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Tuesday, October 13, 2015

Toilet talk

It is a truth universally acknowledged that once you have given birth and shown multiple strangers all of your bits, several times over, any coyness you had about your own body pretty much disappears. This became apparent to me two days after getting out of hospital with my first child. The midwife came over to our house to weigh the baby (it turns out). I thought that she was there to check on me and how I was doing, and before she even managed to sit down on our sofa, I'd whipped out my arse to show her a funny rash I was a bit worried about. The curtains were open. To this day, I'm surprised she didn't report me for sexual harassment.

I thought I was totally beyond any type of embarrassment. I had had a midwife "sweep" pre-labour (medicalised fingering). I had had two midwives simultaneously pop their hands up to "have a feel". I had had at least six different midwives show me how to breastfeed by squeezing my tits. There was no way I could be further embarrassed. I had disconnected totally from my body.

Until this pregnancy.

To put it bluntly, I have always had something of a sensitive digestive system. This is not helped by iron tablets, needed for anaemia. While most people apparently get a bit constipated on iron tablets, they have the opposite effect on me.

Picture this. TheBloke (TM) and I take advantage of a rare afternoon that's free, and head into Romford for a nice meal. After our nice meal, we take a wander (OK, waddle, in my case) around HomeSense. Suddenly I need the loo. There are no loos.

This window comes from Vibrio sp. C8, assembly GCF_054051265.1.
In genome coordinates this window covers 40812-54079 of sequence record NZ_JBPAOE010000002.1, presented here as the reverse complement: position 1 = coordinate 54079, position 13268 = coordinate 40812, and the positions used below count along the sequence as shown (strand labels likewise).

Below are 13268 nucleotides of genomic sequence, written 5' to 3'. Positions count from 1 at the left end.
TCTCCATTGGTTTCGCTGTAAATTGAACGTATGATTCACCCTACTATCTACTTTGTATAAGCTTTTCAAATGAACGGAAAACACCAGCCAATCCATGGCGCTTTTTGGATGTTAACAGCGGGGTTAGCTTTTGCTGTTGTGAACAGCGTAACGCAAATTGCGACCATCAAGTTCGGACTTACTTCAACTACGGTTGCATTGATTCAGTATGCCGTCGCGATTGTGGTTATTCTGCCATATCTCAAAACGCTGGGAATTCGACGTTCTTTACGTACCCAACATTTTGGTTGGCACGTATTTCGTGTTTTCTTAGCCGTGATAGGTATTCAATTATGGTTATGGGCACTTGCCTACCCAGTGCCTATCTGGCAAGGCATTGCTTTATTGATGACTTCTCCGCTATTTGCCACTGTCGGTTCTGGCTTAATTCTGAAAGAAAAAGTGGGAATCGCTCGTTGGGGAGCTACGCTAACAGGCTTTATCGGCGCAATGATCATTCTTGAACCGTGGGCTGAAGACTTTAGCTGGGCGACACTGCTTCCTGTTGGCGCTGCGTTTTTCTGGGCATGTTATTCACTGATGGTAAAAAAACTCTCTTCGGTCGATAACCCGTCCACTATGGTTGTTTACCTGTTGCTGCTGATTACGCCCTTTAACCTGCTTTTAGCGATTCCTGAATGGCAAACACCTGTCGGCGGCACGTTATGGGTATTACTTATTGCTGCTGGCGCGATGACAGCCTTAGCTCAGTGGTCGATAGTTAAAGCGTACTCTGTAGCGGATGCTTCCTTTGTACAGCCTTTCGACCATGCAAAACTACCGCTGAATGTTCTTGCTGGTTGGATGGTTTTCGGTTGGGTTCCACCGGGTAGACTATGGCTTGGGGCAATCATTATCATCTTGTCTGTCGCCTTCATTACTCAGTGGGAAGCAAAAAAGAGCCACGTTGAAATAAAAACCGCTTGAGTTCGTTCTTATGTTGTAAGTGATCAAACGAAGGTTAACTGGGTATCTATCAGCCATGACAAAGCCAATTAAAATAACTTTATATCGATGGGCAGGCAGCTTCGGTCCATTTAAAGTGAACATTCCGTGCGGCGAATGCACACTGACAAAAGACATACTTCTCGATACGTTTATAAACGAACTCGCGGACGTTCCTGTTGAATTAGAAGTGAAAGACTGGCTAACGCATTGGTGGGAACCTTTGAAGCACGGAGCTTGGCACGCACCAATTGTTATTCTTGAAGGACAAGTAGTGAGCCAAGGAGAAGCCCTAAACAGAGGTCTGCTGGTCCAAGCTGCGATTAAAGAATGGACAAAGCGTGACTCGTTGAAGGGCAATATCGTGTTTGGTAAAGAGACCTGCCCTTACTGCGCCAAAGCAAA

I go to the front desk and ask if they have a toilet I can use. Whilst this is clearly not normal procedure, they take one look at my massive comedy tummy and two members of staff take me through the stockroom, where they have - presumably - a staff toilet. I am in no position to take my time and thank them. I lock the door and proceed to complete what can only reasonably be described as Very Noisy Shitting, punctuated with stomach cramps and religious expulsions. ("Jesus Christ! Oh God!")

Fifteen minutes or so later, with newly-formed haemorrhoids the size of small dogs, I wash my hands and stumble blindly back into their stockroom area. It's at this point it turns out that HomeSense clearly has a policy of not allowing customers unattended in the stockroom, which I guess is fair from a shoplifting perspective. There are three worried/amused-looking members of staff standing right outside the toilet door.

"We were beginning to wonder if you were OK," says the area manager. "You were in there a long time, and making some worrying noises. We thought you'd gone into labour."

"No. Just... you know... iron tablets plus irritable bowel syndrome," I stuttered.

I was led back through to the main store. TheBloke (TM) had found some nice children's books that the toddler might like. But now I knew everyone in store far better than I wanted to, the only option was to get out, stay out and move house in case anyone ever recognised me ever again.

So we don't live in London anymore. And we do most of our shopping online. Where no-one need know that you sometimes have to poo.

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